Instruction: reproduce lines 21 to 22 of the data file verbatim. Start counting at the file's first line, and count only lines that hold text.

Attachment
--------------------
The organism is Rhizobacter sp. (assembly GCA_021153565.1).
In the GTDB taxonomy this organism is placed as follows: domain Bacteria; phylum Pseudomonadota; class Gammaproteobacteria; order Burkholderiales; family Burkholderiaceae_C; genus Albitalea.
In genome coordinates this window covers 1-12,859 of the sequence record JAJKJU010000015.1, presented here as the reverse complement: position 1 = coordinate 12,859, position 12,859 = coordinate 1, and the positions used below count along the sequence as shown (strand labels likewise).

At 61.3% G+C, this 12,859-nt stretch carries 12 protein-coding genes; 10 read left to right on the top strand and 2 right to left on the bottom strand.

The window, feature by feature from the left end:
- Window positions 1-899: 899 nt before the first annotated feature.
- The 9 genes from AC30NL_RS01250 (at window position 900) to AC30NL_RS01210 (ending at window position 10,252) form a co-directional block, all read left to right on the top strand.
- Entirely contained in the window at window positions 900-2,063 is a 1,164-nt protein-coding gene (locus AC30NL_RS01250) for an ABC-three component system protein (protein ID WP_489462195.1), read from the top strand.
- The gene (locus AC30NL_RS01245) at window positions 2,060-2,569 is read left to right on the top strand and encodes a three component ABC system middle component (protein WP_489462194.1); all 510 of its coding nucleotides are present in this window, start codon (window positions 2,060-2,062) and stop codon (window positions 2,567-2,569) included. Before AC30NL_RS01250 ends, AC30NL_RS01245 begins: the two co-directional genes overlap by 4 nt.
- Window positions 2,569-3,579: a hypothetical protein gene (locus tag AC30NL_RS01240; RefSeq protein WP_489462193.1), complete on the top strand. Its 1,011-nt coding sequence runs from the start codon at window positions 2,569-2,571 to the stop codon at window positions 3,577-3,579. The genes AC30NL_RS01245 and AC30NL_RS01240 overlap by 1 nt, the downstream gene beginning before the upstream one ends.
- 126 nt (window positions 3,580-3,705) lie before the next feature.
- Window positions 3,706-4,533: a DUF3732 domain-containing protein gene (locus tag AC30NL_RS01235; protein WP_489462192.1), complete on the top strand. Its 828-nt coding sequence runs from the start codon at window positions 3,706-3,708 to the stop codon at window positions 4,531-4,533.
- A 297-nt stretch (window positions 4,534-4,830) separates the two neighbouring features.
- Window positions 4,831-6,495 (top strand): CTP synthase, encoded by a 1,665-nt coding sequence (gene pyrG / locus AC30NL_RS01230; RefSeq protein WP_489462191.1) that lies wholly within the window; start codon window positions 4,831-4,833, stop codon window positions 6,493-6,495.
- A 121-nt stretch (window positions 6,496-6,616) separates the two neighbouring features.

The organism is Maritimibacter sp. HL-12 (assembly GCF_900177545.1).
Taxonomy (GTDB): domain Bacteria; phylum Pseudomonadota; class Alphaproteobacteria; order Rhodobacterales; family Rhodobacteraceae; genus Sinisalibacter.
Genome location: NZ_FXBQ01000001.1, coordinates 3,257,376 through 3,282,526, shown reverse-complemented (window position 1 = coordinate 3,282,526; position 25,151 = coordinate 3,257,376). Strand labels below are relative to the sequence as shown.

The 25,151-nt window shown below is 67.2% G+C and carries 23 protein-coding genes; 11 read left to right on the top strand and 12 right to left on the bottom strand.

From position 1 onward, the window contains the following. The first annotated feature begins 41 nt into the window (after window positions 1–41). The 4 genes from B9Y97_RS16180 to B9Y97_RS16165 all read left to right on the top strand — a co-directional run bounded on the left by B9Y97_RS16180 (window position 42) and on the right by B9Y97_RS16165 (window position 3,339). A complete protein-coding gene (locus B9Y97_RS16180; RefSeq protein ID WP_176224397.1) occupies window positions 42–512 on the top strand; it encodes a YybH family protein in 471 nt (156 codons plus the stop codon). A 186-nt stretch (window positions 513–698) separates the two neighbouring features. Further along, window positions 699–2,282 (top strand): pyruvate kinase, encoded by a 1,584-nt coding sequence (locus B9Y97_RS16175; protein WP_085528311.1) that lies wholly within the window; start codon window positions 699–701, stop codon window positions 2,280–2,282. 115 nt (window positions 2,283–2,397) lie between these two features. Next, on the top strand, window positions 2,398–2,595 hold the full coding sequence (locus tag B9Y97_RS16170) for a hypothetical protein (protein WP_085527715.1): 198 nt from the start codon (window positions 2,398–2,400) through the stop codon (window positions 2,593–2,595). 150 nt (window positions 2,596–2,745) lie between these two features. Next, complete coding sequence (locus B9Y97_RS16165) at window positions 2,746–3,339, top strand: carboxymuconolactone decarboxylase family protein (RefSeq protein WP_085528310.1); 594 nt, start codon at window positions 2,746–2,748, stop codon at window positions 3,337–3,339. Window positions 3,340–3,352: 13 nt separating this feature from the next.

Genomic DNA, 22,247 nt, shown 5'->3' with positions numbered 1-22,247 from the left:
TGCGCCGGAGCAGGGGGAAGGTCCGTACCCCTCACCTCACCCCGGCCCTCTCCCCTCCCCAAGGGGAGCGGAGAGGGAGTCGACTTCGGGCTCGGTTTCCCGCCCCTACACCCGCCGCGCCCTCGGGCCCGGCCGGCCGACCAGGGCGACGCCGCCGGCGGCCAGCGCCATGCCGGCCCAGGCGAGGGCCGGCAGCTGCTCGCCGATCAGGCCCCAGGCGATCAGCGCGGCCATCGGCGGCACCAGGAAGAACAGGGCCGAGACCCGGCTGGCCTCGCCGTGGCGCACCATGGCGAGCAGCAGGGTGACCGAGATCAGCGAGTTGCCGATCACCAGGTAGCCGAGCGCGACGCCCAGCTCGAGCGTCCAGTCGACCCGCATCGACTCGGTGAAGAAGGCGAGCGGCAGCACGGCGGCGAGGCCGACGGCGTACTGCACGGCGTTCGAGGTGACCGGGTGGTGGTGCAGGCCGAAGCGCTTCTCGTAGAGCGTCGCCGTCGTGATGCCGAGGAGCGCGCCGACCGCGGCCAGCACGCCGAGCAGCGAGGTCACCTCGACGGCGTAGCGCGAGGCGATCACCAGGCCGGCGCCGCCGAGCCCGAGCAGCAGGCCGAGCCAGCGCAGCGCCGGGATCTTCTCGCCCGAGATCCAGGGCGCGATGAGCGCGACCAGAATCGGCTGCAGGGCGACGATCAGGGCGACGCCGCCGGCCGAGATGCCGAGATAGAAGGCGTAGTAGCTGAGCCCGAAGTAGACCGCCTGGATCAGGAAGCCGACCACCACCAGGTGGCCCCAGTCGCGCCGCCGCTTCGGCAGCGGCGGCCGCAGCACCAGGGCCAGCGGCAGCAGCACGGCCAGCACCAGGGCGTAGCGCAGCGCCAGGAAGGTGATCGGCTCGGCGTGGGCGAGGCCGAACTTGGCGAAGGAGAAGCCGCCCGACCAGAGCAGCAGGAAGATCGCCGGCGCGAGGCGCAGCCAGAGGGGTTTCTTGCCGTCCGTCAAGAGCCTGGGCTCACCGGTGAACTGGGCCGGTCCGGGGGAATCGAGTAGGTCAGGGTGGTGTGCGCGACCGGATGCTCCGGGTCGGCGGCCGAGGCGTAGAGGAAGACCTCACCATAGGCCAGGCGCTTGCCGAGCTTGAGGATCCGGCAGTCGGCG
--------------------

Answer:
Genomic DNA, 22,247 nt, shown 5'->3' with positions numbered 1-22,247 from the left:
TGCGCCGGAGCAGGGGGAAGGTCCGTACCCCTCACCTCACCCCGGCCCTCTCCCCTCCCCAAGGGGAGCGGAGAGGGAGTCGACTTCGGGCTCGGTTTCCCGCCCCTACACCCGCCGCGCCCTCGGGCCCGGCCGGCCGACCAGGGCGACGCCGCCGGCGGCCAGCGCCATGCCGGCCCAGGCGAGGGCCGGCAGCTGCTCGCCGATCAGGCCCCAGGCGATCAGCGCGGCCATCGGCGGCACCAGGAAGAACAGGGCCGAGACCCGGCTGGCCTCGCCGTGGCGCACCATGGCGAGCAGCAGGGTGACCGAGATCAGCGAGTTGCCGATCACCAGGTAGCCGAGCGCGACGCCCAGCTCGAGCGTCCAGTCGACCCGCATCGACTCGGTGAAGAAGGCGAGCGGCAGCACGGCGGCGAGGCCGACGGCGTACTGCACGGCGTTCGAGGTGACCGGGTGGTGGTGCAGGCCGAAGCGCTTCTCGTAGAGCGTCGCCGTCGTGATGCCGAGGAGCGCGCCGACCGCGGCCAGCACGCCGAGCAGCGAGGTCACCTCGACGGCGTAGCGCGAGGCGATCACCAGGCCGGCGCCGCCGAGCCCGAGCAGCAGGCCGAGCCAGCGCAGCGCCGGGATCTTCTCGCCCGAGATCCAGGGCGCGATGAGCGCGACCAGAATCGGCTGCAGGGCGACGATCAGGGCGACGCCGCCGGCCGAGATGCCGAGATAGAAGGCGTAGTAGCTGAGCCCGAAGTAGACCGCCTGGATCAGGAAGCCGACCACCACCAGGTGGCCCCAGTCGCGCCGCCGCTTCGGCAGCGGCGGCCGCAGCACCAGGGCCAGCGGCAGCAGCACGGCCAGCACCAGGGCGTAGCGCAGCGCCAGGAAGGTGATCGGCTCGGCGTGGGCGAGGCCGAACTTGGCGAAGGAGAAGCCGCCCGACCAGAGCAGCAGGAAGATCGCCGGCGCGAGGCGCAGCCAGAGGGGTTTCTTGCCGTCCGTCAAGAGCCTGGGCTCACCGGTGAACTGGGCCGGTCCGGGGGAATCGAGTAGGTCAGGGTGGTGTGCGCGACCGGATGCTCCGGGTCGGCGGCCGAGGCGTAGAGGAAGACCTCACCATAGGCCAGGCGCTTGCCGAGCTTGAGGATCCGGCAGTCGGCG